The Redskins' backup plan at quarterback

June, 14, 2013
6/14/13
10:15
AM ET
ASHBURN, Va. -- This is a tough trick Kirk Cousins is attempting. He's working to establish his bona fides as an NFL starting quarterback while the world can't stop asking how soon he'll return to a backup role. Cousins has been working as the Washington Redskins' starter this offseason while Robert Griffin III recovers from knee surgery, and he's got this balancing act in the right perspective.

[+] EnlargeKirk Cousins
Geoff Burke/USA TODAY SportsEntering his second season with the Redskins, Kirk Cousins exercises patience when it comes to the starting quarterback role.
"Hey, if Robert is back by the start of training camp, which may happen, then this maybe was my last day with the 1-offense," Cousins said at the end of Wednesday's minicamp practice. "It was great to get that experience, and working with the 2-offense will be great as well. I'm still going to be getting a lot of reps. So I'm benefiting from this practice time, for sure, regardless of whether I start."

He admits this wasn't always the case, and being drafted in the fourth round last year by a Redskins team that had just spent so much to draft Griffin didn't fit his initial plan for his future. But Cousins is all-in on the long view now.

"It takes time to develop into the quarterback that we all want to be," Cousins said. "It's not going to happen overnight. But we're putting the work in, and I'm excited about the career I have ahead of me, as long as I keep doing the things I need to keep doing."

What's impressive, though, is that while keeping his long-range perspective, Cousins has indeed managed to establish himself in the minds of his teammates as a viable short-term option should Griffin need more recovery time. It helps that he started and won a game last December in the midst of the streak the Redskins rode to their division title, but teammates say Cousins is a natural as a leader of the huddle and a maker of plays.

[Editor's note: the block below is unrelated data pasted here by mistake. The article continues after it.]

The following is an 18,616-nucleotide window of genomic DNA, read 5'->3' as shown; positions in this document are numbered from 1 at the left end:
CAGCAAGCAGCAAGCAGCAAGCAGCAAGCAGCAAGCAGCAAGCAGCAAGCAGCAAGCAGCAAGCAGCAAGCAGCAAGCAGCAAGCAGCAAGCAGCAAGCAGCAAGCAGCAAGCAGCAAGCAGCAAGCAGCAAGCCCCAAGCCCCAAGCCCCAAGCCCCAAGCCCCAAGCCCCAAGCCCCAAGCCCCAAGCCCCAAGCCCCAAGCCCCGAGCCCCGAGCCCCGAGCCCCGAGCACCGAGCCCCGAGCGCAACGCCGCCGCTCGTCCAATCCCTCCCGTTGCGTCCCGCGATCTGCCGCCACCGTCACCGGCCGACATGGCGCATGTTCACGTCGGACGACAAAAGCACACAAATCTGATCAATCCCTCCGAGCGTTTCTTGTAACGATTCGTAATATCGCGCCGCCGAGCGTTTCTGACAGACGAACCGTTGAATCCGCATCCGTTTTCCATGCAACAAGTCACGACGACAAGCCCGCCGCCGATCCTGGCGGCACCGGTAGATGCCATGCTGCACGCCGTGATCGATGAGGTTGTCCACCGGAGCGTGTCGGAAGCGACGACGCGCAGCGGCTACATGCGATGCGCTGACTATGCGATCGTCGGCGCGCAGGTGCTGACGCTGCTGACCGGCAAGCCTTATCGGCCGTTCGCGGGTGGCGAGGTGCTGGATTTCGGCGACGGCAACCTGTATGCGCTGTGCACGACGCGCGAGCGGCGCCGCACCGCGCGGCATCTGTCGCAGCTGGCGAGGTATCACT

"I feel extremely confident with him. He just looks great," nose tackle Barry Cofield said. "He just looks calm back there. He commands the huddle. The O-line, the vets we have on our offense, they all respect him and have trust in him, and he can make all the throws. What he went and did on the road in Cleveland last year was no surprise to anybody, and I think he'll be a starter in this league sooner than later."

The day before, left tackle Trent Williams called Cousins a "stud" and told me, "I just think it's funny -- everybody's looking for "that guy," and we've got two of them." Quarterbacks coach Matt LaFleur talked about Cousins' knack for slipping in a joke to loosen up the huddle during tense or dull parts of practices. It's not an act -- the Redskins really do believe Cousins can lead them if Griffin can't.

Cousins does too, which makes his patience about his own situation even more impressive. He laughed when I asked him if he was telling Griffin not to hurry back.

"You know what? He looks good," Cousins said. "And I tell him obviously for his sake, long-term, to not rush it, but he knows that. But I'm optimistic about him getting back. He looks great right now."

No quarterback controversy here. Just a depth chart at peace, and a team unworried about its most important position.

Dan Graziano

ESPN New York Giants reporter

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